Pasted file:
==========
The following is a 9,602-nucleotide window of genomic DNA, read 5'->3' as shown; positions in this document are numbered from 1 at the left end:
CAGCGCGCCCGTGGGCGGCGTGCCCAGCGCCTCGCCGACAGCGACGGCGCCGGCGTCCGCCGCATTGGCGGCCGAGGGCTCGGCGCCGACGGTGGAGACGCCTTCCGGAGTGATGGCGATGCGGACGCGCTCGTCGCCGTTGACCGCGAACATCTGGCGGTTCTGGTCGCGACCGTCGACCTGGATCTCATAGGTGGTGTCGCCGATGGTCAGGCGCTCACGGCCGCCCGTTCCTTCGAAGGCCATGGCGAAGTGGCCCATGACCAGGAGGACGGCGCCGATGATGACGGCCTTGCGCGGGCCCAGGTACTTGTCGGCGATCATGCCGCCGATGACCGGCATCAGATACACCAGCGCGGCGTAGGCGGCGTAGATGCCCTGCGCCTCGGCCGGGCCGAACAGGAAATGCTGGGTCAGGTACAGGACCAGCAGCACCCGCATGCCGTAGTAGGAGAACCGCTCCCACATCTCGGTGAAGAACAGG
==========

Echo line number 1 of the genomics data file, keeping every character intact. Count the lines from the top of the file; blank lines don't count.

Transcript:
The following is a 9,602-nucleotide window of genomic DNA, read 5'->3' as shown; positions in this document are numbered from 1 at the left end: